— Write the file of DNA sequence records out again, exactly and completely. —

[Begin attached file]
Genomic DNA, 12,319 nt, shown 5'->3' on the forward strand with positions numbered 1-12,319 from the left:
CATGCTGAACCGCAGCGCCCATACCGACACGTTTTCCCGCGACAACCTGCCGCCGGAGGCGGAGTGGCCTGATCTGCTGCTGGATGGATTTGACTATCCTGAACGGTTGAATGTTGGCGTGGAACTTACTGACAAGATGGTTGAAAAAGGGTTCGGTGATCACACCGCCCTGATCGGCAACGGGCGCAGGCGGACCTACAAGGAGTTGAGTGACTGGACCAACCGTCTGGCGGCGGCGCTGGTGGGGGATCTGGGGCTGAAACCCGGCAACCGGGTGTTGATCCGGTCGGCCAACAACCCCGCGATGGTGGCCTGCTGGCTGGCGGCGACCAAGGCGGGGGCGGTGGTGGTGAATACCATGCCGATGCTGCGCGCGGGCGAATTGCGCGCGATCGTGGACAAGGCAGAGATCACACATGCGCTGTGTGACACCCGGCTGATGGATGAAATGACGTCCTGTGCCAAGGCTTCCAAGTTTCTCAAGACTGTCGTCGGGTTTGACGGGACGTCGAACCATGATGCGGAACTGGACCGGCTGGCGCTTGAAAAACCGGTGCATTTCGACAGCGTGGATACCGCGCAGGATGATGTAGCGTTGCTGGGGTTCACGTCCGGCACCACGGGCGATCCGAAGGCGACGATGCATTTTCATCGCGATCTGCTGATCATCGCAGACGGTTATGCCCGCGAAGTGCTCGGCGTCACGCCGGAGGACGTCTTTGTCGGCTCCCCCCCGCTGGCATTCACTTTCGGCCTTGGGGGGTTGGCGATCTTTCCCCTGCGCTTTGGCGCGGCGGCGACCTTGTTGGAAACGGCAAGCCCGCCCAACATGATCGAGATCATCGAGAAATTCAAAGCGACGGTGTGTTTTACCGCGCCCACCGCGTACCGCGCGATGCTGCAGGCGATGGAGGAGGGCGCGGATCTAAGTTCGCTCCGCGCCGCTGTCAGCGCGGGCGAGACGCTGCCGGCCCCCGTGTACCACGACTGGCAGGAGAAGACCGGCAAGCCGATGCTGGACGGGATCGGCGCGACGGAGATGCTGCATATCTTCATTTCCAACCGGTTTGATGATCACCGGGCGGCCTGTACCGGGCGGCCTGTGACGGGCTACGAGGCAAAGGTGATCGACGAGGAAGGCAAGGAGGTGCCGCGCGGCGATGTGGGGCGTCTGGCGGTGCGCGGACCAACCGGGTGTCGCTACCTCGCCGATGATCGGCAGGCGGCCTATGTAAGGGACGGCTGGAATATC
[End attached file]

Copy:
Genomic DNA, 12,319 nt, shown 5'->3' on the forward strand with positions numbered 1-12,319 from the left:
CATGCTGAACCGCAGCGCCCATACCGACACGTTTTCCCGCGACAACCTGCCGCCGGAGGCGGAGTGGCCTGATCTGCTGCTGGATGGATTTGACTATCCTGAACGGTTGAATGTTGGCGTGGAACTTACTGACAAGATGGTTGAAAAAGGGTTCGGTGATCACACCGCCCTGATCGGCAACGGGCGCAGGCGGACCTACAAGGAGTTGAGTGACTGGACCAACCGTCTGGCGGCGGCGCTGGTGGGGGATCTGGGGCTGAAACCCGGCAACCGGGTGTTGATCCGGTCGGCCAACAACCCCGCGATGGTGGCCTGCTGGCTGGCGGCGACCAAGGCGGGGGCGGTGGTGGTGAATACCATGCCGATGCTGCGCGCGGGCGAATTGCGCGCGATCGTGGACAAGGCAGAGATCACACATGCGCTGTGTGACACCCGGCTGATGGATGAAATGACGTCCTGTGCCAAGGCTTCCAAGTTTCTCAAGACTGTCGTCGGGTTTGACGGGACGTCGAACCATGATGCGGAACTGGACCGGCTGGCGCTTGAAAAACCGGTGCATTTCGACAGCGTGGATACCGCGCAGGATGATGTAGCGTTGCTGGGGTTCACGTCCGGCACCACGGGCGATCCGAAGGCGACGATGCATTTTCATCGCGATCTGCTGATCATCGCAGACGGTTATGCCCGCGAAGTGCTCGGCGTCACGCCGGAGGACGTCTTTGTCGGCTCCCCCCCGCTGGCATTCACTTTCGGCCTTGGGGGGTTGGCGATCTTTCCCCTGCGCTTTGGCGCGGCGGCGACCTTGTTGGAAACGGCAAGCCCGCCCAACATGATCGAGATCATCGAGAAATTCAAAGCGACGGTGTGTTTTACCGCGCCCACCGCGTACCGCGCGATGCTGCAGGCGATGGAGGAGGGCGCGGATCTAAGTTCGCTCCGCGCCGCTGTCAGCGCGGGCGAGACGCTGCCGGCCCCCGTGTACCACGACTGGCAGGAGAAGACCGGCAAGCCGATGCTGGACGGGATCGGCGCGACGGAGATGCTGCATATCTTCATTTCCAACCGGTTTGATGATCACCGGGCGGCCTGTACCGGGCGGCCTGTGACGGGCTACGAGGCAAAGGTGATCGACGAGGAAGGCAAGGAGGTGCCGCGCGGCGATGTGGGGCGTCTGGCGGTGCGCGGACCAACCGGGTGTCGCTACCTCGCCGATGATCGGCAGGCGGCCTATGTAAGGGACGGCTGGAATATC